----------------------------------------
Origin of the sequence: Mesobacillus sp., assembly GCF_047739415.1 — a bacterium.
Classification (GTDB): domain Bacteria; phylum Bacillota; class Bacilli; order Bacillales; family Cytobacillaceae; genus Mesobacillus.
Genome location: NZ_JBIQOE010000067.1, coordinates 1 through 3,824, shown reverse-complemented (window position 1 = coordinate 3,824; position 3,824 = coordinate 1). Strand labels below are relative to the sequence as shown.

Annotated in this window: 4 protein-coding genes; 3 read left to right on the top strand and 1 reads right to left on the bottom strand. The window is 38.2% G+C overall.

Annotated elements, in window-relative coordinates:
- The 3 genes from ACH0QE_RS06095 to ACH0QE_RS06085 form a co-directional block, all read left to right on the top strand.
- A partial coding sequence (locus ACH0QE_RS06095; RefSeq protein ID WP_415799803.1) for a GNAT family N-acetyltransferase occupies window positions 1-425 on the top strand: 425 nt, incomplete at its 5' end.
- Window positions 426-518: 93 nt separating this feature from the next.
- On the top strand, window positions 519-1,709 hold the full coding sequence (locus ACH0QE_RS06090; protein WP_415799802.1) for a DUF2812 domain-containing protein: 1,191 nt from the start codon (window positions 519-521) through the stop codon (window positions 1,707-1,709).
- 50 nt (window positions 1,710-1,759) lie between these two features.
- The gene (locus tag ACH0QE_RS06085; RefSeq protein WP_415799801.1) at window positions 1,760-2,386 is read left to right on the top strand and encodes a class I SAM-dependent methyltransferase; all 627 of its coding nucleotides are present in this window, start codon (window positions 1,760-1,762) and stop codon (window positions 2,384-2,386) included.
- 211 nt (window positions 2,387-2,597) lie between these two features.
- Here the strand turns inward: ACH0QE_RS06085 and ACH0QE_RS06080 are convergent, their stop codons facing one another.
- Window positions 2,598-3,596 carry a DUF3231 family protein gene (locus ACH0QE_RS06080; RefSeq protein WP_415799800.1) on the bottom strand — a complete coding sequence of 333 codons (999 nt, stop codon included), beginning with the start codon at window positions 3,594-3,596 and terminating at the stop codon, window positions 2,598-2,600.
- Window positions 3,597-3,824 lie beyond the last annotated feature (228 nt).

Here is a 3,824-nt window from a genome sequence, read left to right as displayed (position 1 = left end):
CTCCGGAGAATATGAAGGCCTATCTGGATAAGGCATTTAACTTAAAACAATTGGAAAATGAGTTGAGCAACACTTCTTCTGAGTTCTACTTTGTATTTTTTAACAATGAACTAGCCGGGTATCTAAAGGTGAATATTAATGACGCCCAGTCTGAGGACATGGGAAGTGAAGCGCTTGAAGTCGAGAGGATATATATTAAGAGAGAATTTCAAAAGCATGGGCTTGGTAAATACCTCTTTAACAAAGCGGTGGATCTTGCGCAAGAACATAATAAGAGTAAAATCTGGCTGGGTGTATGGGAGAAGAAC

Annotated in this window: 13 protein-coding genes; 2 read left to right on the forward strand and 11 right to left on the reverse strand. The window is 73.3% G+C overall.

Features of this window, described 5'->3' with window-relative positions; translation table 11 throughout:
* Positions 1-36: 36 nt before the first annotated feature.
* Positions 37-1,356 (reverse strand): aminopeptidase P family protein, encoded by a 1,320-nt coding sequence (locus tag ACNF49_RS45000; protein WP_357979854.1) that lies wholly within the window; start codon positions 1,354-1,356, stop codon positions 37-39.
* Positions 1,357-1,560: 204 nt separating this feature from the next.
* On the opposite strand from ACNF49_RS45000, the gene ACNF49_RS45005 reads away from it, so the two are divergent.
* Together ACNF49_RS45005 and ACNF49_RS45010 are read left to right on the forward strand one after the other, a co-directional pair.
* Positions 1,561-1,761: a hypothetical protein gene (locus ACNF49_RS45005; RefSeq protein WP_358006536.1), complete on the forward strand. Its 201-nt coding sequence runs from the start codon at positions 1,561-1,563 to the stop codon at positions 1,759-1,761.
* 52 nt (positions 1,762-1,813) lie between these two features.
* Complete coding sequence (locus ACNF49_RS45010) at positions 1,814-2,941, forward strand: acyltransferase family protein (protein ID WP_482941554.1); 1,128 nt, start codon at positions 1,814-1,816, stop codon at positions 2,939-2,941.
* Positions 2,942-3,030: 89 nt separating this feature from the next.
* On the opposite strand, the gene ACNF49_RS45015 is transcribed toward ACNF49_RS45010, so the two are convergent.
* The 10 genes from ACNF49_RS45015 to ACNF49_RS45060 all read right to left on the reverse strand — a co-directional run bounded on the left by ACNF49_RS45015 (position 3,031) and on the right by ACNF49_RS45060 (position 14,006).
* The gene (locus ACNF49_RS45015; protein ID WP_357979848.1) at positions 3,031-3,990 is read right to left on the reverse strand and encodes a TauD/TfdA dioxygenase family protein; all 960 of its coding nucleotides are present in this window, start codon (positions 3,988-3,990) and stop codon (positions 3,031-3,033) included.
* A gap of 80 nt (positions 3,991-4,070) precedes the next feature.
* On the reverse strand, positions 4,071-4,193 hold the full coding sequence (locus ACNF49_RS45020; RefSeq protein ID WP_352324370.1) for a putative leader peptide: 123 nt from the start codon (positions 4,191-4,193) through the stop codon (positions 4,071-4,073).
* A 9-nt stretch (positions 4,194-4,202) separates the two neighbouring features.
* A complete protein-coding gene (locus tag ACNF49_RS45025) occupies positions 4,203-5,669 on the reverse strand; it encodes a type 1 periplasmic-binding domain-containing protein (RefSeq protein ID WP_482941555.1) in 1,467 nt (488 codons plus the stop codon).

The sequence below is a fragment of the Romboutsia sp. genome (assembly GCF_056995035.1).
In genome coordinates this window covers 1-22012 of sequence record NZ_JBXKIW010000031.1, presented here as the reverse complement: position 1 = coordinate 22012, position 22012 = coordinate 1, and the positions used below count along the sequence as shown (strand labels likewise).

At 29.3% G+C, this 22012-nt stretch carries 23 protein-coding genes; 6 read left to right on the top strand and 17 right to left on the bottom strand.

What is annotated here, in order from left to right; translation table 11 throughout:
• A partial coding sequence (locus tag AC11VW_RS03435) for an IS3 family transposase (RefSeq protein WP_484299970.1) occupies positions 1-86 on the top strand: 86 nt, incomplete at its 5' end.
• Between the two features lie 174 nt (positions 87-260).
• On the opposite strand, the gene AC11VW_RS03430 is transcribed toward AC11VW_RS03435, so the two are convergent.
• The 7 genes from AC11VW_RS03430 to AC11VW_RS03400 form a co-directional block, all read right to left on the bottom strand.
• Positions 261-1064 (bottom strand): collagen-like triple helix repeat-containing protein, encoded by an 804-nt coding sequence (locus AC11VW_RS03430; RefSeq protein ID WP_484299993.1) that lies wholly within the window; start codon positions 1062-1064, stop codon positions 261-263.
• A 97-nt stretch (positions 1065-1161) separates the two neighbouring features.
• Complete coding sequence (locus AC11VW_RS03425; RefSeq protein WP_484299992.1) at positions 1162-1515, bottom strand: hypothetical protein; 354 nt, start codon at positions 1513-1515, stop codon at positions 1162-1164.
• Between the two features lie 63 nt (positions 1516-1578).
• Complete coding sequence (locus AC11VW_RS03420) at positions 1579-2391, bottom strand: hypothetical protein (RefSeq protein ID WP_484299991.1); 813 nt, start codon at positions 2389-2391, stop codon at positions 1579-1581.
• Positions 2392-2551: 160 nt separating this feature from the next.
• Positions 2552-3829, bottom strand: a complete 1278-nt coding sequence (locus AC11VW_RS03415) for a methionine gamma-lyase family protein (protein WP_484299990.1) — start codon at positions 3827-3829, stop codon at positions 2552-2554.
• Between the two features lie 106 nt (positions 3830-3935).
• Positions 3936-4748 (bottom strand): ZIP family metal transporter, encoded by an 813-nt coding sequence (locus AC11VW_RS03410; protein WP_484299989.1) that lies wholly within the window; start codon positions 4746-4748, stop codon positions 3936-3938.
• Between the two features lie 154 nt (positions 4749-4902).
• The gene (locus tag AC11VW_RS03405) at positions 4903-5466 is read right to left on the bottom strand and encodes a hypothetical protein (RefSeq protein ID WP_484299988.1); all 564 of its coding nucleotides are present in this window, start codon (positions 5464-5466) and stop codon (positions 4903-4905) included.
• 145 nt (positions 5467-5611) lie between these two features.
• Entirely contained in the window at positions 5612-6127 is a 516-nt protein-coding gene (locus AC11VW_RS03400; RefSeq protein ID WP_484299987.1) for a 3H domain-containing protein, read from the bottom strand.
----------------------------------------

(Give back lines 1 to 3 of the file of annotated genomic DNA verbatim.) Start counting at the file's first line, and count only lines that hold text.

Origin of the sequence: Mesobacillus sp., assembly GCF_047739415.1 — a bacterium.
Classification (GTDB): domain Bacteria; phylum Bacillota; class Bacilli; order Bacillales; family Cytobacillaceae; genus Mesobacillus.
Genome location: NZ_JBIQOE010000067.1, coordinates 1 through 3,824, shown reverse-complemented (window position 1 = coordinate 3,824; position 3,824 = coordinate 1). Strand labels below are relative to the sequence as shown.